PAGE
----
ISO 22000 2005 Plain English Introduction


ISO 22000 is a generic food safety management system standard.
It defines a set of general food safety requirements that apply to
all organizations in the food chain. These requirements are listed
in sections 4, 5, 6, 7, and 8.

If your organization is part of the food chain, ISO 22000 wants you
to establish a food safety management system (FSMS). It then wants
you to use this system to ensure that food products do not cause
adverse human health effects.

ISO 22000 is designed to be used for certification (registration)
purposes. In other words, once youíve established a FSMS that
meets ISOís requirements, you can ask a registrar to audit your
system. If your registrar agrees that youíve met the ISO 22000
requirements, it will issue an official certificate that states that
your FSMS meets the ISO 22000 food safety requirements.

However, you donít have to be certified (registered). ISO does not
require certification (registration). You can be in compliance without
being formally registered by an accredited auditor. You can self assess
your system and simply declare to the world that your FSMS complies
with ISO 22000 (if it does). Of course, your customers and business
partners are more likely to believe that you have an effective FSMS
if an independent auditor says so.


Since ISO 22000 is a generic food safety management standard, it can
be used by any organization directly or indirectly involved in the food
chain. It applies to all organizations in the food chain. It doesnít matter
how complex the organization is or what size it is, ISO 22000 can help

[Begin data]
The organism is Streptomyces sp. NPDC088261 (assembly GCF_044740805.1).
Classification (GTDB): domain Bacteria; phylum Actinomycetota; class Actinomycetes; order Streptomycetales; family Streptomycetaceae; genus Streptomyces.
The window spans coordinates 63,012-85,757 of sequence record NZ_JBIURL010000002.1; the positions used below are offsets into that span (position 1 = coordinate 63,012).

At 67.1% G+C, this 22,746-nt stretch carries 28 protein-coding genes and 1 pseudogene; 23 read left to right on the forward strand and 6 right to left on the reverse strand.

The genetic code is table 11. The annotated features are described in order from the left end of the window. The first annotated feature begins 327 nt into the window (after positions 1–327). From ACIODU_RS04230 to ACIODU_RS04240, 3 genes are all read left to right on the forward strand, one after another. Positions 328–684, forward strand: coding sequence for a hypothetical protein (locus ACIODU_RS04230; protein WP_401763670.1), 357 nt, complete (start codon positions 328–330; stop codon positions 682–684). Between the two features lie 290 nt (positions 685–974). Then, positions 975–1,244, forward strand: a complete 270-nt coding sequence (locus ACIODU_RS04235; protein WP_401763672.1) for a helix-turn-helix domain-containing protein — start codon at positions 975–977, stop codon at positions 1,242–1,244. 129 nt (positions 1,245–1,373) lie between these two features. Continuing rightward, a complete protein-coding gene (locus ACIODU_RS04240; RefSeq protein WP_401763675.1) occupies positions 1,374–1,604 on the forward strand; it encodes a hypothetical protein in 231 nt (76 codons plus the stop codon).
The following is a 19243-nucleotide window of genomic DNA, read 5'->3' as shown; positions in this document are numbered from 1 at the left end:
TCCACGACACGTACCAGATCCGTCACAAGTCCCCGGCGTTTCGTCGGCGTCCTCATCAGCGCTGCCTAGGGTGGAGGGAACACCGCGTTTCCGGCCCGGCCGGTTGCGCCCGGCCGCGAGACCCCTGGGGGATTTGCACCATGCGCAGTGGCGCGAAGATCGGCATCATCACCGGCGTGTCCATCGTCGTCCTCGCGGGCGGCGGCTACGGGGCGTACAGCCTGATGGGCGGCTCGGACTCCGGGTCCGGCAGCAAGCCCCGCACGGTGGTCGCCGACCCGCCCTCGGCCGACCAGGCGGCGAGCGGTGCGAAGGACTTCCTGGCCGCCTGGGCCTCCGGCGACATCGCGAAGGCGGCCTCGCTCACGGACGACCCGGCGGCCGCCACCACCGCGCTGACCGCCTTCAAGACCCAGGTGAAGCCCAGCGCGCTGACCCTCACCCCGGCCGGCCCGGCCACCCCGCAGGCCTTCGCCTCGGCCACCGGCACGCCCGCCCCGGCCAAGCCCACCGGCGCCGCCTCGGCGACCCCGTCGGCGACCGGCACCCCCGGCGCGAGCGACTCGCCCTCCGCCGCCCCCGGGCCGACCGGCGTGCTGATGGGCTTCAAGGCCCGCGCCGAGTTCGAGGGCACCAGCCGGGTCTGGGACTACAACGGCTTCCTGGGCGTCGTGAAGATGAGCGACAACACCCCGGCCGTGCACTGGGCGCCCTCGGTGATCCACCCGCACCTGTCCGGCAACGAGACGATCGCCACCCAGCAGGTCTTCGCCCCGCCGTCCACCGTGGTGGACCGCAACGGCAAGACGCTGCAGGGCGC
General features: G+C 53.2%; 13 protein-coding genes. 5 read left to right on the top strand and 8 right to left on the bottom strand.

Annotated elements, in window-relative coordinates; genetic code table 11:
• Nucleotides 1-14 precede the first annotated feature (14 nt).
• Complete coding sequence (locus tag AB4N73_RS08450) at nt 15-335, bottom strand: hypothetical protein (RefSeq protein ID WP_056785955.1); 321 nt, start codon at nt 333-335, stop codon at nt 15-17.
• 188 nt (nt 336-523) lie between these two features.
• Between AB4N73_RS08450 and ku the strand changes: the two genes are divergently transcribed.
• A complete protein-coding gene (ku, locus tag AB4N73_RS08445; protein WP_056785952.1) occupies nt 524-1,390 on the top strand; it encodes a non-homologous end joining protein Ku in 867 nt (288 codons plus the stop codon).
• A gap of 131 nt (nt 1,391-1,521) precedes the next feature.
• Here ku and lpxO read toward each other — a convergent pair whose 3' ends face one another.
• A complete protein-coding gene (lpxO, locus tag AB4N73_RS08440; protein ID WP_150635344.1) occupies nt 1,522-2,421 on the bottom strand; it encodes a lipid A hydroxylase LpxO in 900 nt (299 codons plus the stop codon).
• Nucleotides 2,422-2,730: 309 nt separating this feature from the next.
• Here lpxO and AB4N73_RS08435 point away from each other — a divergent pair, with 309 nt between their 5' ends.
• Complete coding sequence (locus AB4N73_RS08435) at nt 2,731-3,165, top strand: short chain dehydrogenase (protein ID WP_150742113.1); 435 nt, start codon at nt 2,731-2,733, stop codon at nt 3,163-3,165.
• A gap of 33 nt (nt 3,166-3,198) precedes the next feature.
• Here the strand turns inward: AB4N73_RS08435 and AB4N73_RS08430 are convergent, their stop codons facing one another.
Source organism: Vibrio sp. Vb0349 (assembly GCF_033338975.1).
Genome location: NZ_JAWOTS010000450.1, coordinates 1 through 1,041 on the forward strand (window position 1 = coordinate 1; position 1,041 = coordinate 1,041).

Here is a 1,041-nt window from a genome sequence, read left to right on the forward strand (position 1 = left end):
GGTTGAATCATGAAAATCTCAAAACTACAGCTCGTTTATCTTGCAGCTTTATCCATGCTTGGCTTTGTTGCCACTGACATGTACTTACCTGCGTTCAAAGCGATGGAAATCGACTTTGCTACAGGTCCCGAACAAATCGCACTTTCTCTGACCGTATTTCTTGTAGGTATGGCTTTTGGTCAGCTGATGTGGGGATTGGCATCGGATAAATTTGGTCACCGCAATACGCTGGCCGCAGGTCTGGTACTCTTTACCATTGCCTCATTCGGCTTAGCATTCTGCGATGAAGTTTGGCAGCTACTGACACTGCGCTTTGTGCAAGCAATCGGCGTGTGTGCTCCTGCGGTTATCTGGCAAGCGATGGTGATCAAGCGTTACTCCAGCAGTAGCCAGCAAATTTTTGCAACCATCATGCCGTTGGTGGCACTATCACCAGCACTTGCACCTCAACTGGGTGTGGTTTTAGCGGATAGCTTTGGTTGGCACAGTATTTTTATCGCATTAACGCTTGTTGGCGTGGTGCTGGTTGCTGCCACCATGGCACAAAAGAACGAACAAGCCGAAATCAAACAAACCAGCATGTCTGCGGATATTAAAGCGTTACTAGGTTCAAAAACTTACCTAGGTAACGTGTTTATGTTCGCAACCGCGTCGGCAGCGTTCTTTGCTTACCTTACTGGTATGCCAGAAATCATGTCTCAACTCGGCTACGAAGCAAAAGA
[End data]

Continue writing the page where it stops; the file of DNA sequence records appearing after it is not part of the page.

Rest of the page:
ensure the safety of its food products.

The food chain consists of the entire sequence of stages and
operations involved in the creation and consumption of food
products. This includes every step from initial production to final
consumption. More precisely, it includes the production, processing,
distribution, storage, and handling of all food and food ingredients.

The food chain also includes organizations that do not directly
handle food. These include organizations that produce feed for
animals that produce food and for animals that will be used as
food. It also includes organizations that produce materials that
will eventually come into contact with food or food ingredients.

ISO 22000 can be used by:

  • Primary producers
    • Farms
    • Ranches
    • Fisheries
    • Dairies
  • Processors
    • Fish processors
    • Meat processors
    • Poultry processors
    • Feed processors
  • Manufacturers
    • Soup manufacturers
    • Snack manufacturers
    • Bread manufacturers
    • Cereal manufacturers
    • Dressing manufacturers
    • Beverage manufacturers
    • Seasoning manufacturers
    • Packaging manufacturers
    • Frozen food manufacturers
    • Canned food manufacturers
    • Confectionery manufacturers
    • Dietary supplement manufacturers
  • Food service providers
    • Grocery stores
    • Restaurants
    • Cafeterias
    • Hospitals
    • Hotels
    • Resorts
    • Airlines
    • Cruise ships
    • Seniors lodges
    • Nursing homes
  • Other service providers
    • Storage service providers
    • Catering service providers
    • Logistics service providers
    • Transportation service providers
    • Distribution service providers
    • Sanitation service providers
    • Cleaning service providers
  • Product suppliers
    • Suppliers of tools
    • Suppliers of utensils
    • Suppliers of equipment
    • Suppliers of additives
    • Suppliers of ingredients
    • Suppliers of raw materials
    • Suppliers of cleaning agents
    • Suppliers of sanitizing agents
    • Suppliers of packaging materials
    • Suppliers of other food contact materials

Of course, the previous catalogue does not exhaust the list of
organizations that could benefit from the use of this standard.
ISO 22000 applies to all organizations directly or indirectly
involved in the food chain, not just the ones listed here.


ISO 22000 will help you to achieve the following objectives:

  • To establish a food safety management system (FSMS).